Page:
When a former roommate got engaged, she was struggling with some image issues. To everyone, she had a simple grace and beauty that glowed. To her, she was an adult with braces, she just started to get the early gray hairs, and she had only ever worn these thick Coke bottle glasses. That’s all she could see. Her fiance, a dashing man in his early 40s, had the Anderson Cooper looks and the George Clooney affability. He loved her from head to toe and was blissfully oblivious to her self-consciousness. She confessed to a clutch of us gal pals over drinks that she wasn’t sure if she could even stand a wedding; all that attention on her would be too much. If she could just elope, she would. None of us were surprised by this confession as she was never known for desiring to be the center of attention. She didn’t feel as beautiful as she was–braces, glasses, and all. No amount of us saying, “But you are gorgeous!” would quell her inner voice.
When a bride like her is reluctant to be fussed over, what role did we have as her bridesmaids? Insist she try on poofy dresses and fancy veils? Take her for a makeover? Nominate her for What Not To Wear? Accept her wishes for a small, simple affair with her hair in a ponytail and very few photos?
The Maid of Honor struggled. She knew that our friend, the future bride, would not want the attention of a makeover or a reality tv show deconstructing her fashion choices. The MoH did, however, realize that our bride-to-be felt extremely self conscious about her braces and glasses. While the bride would be in braces for her wedding no matter what, we all agreed with the MoH: we could get her to try contact lenses. Her dark, heavy rimmed glasses were almost the same frames she had in junior high, and the bride seemed overwhelmed by making any kind of change on her own. We worked with the Mother of the Bride to follow up the family bridal shower with a group trip to the eye doctor. One summer weekend, we had a lovely tea at some Aunt’s house near Pittsburgh, PA, and then went to the family’s optometrist who held weekend hours.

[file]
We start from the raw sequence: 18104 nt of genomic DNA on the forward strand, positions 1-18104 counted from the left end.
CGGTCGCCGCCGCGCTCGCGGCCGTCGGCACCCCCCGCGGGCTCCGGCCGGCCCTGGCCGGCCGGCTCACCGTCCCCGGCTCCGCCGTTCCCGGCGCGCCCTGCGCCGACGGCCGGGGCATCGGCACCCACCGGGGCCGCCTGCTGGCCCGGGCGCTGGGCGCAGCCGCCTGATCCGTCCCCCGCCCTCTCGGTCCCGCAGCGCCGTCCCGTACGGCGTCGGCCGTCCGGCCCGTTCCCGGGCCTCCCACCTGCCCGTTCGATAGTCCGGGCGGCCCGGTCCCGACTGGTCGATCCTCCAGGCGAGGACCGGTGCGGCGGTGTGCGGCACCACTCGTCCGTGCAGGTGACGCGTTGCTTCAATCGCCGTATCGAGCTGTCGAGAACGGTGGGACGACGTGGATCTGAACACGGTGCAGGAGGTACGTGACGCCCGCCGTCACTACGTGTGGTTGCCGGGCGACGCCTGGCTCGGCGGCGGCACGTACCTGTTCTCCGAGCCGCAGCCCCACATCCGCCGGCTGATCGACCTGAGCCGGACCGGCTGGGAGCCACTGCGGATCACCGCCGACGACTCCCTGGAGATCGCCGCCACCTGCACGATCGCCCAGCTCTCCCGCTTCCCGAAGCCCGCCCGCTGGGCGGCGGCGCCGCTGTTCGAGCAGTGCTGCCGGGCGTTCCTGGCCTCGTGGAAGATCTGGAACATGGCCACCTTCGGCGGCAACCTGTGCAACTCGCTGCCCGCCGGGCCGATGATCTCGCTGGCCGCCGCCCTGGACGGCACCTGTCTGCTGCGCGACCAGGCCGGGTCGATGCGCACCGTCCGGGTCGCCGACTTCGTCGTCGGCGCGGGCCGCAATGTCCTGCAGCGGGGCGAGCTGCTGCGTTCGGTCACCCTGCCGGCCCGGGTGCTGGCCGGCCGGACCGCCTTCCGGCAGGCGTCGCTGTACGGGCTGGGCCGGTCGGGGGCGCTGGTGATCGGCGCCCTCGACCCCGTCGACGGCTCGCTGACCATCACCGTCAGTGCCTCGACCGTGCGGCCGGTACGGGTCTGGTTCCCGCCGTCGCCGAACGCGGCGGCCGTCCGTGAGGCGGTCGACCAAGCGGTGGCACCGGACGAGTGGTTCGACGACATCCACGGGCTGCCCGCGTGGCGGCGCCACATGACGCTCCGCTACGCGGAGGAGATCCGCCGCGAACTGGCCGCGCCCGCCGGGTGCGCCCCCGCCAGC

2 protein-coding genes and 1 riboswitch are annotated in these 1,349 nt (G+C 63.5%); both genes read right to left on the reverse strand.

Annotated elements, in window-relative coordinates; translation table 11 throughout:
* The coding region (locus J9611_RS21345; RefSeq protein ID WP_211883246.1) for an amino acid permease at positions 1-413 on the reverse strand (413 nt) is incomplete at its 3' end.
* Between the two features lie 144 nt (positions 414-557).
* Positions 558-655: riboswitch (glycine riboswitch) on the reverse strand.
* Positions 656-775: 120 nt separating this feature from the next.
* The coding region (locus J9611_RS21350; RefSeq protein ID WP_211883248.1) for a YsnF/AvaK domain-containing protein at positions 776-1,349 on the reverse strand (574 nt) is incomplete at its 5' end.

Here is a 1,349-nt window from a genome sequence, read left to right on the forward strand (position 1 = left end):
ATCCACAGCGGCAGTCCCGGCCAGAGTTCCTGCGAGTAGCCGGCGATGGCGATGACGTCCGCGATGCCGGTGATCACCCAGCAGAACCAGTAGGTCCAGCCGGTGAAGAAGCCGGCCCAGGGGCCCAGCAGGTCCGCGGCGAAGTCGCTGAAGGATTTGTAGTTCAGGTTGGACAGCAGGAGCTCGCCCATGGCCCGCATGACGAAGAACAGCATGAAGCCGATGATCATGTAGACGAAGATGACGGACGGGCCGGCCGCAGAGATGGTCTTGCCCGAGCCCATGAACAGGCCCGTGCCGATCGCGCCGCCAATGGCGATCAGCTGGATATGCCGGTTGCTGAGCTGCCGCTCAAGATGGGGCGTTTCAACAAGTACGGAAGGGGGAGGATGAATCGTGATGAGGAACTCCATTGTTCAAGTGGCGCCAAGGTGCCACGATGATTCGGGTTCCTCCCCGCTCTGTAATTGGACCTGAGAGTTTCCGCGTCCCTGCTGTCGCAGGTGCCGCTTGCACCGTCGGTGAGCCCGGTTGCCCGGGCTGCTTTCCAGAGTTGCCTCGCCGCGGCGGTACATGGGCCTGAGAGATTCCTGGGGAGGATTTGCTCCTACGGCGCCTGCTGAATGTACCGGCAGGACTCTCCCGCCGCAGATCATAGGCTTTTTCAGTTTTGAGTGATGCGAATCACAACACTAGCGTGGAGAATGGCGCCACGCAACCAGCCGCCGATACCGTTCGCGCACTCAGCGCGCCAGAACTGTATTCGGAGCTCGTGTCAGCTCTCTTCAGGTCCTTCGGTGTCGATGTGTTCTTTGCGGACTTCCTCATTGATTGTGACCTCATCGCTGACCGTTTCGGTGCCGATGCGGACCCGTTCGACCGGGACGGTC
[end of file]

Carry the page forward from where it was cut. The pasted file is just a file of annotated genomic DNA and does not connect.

It took a lot of convincing and multiple attempts to get the lenses in the bride’s eyes, but the sample pair of contacts she got from the eye doctor opened her eyes to a whole new world. As she blinked neurotically, she looked at each of us for reassurance. What can I say? It was a clear win! She ended up ordering several pairs of disposable lenses for the wedding weekend.
This bride is now back to wearing her utilitarian black frames. The photos of her wedding turned out delightful; the bride is shyly beaming in every single picture. She didn’t change anything else for the wedding; she protested having her makeup done by a professional and insisted on simple, chic ponytails for us bridesmaids. Our simple cotton sundresses complimented the understated affair, framing our elegant bride in every shot! Her vision was realized without drama or pretense–it was simply just lovely.
Making a major overhaul isn’t necessary if the bride is having image issues. Sometimes all it takes is one tiny change to help show a bride how beautiful she really is!